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One of the most compelling features of Jarrell's poem is the way he truncates the ball-turret gunner's life, literally and figuratively encapsulating his life into the plexiglass ball of his turret:
From my mother's sleep I feel into the State/And I hunched in its belly till my wet fur froze./Six miles from earth, loosed from its dreams of life. . . .
It is as if the ball-turret gunner--it's important to note that he has no identity except as a ball-turret gunner--has no life before, and certainly no life after, his brief life in the ball turret. Instead of humanizing the man, the person--most likely a teenager or in his early 20s-- Jarrell describes him in terms of what he wears as a gunner, which also makes the gunner less than human in a sense. His "wet fur" describes his heavy alpaca-wool-lined flight suit, soak in his sweat because of the fear he faces. Clearly, the ball-turret gunner, at least according to Jarrell, has no meaningful life before he becomes a part of the "State," the machine that eventually precipitates his death.
Not only did he have no life before he "fell into the State," the gunner, because his meaningful existence is defined as a ball-turret gunner, no longer has even dreams of a normal life. His entire universe is encompassed by a few square feet of plexiglass, and his existence depends on elements totally beyond his control--he no longer even dreams of normal life because it has no relevance to his circumstances.
The last two lines depict the gunner's complete detachment from life:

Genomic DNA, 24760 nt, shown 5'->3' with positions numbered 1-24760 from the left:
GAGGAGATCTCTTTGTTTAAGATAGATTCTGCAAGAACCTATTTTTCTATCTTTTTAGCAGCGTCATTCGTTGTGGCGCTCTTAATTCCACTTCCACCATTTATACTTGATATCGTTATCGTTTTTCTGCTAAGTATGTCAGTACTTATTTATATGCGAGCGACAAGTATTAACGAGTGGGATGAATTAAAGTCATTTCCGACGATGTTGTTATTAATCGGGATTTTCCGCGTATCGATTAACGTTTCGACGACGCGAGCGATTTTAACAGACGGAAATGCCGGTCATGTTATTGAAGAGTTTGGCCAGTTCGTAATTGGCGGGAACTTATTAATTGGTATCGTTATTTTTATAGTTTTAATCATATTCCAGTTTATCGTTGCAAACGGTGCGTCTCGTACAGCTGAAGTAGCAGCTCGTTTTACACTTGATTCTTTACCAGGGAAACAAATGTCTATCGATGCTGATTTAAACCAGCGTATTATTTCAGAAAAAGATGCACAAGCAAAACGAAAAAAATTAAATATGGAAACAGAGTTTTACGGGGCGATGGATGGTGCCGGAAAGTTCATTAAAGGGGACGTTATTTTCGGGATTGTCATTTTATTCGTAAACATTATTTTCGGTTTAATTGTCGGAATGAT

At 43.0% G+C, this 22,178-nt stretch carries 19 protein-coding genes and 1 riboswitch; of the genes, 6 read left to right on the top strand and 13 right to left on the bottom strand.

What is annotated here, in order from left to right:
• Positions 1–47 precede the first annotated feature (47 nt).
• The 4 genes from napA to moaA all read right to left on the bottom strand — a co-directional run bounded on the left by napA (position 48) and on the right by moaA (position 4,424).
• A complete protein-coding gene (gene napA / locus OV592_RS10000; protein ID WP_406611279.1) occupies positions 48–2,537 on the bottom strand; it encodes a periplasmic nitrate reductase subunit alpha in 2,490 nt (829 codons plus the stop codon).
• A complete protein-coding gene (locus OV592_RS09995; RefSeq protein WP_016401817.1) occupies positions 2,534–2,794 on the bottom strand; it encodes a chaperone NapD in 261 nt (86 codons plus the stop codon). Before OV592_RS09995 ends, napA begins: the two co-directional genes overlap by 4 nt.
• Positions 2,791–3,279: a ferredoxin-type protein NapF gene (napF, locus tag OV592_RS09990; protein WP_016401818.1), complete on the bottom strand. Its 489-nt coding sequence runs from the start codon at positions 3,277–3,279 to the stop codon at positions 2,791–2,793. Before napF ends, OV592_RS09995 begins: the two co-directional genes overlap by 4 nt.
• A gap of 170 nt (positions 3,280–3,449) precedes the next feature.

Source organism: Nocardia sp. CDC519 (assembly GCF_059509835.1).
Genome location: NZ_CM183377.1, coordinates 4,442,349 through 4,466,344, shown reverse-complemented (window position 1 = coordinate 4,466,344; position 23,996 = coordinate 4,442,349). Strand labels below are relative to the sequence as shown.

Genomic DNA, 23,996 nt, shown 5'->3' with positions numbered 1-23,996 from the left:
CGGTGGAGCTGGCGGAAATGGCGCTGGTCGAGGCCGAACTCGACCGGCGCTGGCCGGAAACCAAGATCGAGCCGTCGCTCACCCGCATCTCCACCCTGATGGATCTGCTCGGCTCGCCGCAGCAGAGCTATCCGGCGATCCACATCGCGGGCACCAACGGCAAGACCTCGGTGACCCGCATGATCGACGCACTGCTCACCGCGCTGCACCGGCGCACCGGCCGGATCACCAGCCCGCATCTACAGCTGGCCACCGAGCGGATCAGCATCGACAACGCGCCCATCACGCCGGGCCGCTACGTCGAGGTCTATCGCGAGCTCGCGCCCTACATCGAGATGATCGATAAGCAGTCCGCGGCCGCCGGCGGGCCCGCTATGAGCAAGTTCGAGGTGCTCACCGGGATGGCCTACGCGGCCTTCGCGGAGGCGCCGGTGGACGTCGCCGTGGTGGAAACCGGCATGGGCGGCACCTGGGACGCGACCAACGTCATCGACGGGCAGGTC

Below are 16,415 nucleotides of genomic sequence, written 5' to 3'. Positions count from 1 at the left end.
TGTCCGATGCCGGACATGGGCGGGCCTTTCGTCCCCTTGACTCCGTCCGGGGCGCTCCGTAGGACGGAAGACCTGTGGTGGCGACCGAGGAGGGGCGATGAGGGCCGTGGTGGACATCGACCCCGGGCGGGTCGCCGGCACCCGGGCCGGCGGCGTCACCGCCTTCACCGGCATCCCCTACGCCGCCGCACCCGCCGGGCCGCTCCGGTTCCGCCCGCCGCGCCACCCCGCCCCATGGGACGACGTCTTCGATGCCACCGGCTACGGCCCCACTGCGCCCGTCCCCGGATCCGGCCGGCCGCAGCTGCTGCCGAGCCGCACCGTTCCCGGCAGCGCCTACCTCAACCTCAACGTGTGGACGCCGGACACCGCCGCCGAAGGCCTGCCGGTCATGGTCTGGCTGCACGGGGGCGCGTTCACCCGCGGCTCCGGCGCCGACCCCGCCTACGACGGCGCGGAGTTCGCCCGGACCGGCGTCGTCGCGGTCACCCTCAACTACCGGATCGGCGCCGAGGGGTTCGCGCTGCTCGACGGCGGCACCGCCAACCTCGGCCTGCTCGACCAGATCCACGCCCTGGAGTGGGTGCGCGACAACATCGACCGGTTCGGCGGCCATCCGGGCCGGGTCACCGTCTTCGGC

I woke to black flak and the nightmare fighters./When I died they washed me out of the turret with a hose.
Essentially, the gunner was born, dropped into the turret of an American bomber, and his first real memory is of the enemy fighters and flak that eventually kill him. Because he is able to report the facts of his death in such a matter-of-fact manner, his detachment from this horrific end is complete. While he was a ball-turret gunner, he was part of a machine (a bomber and, in a larger sense, the State), and he reports his own death as if he were reporting damage to machinery--no sadness, no regret, just a final report.
I think it's polemical in that Jarrell makes the case that war dehumanizes those who are asked to fight--which is why the gunner falls directly from his mother's womb into the State (in this case, the Army Air Force) and had no chance of a real life. Because Jarrell himself was in the Army Air Corps during WWII and undoubtedly saw the necessity for our participation in the war, I doubt that the poem has a political element, but it certainly makes a statement about the nature of war.
Thanks that helped a lot :) Do you happen to know how the poem is political and polemical? If not it's okay...Thanks so much!
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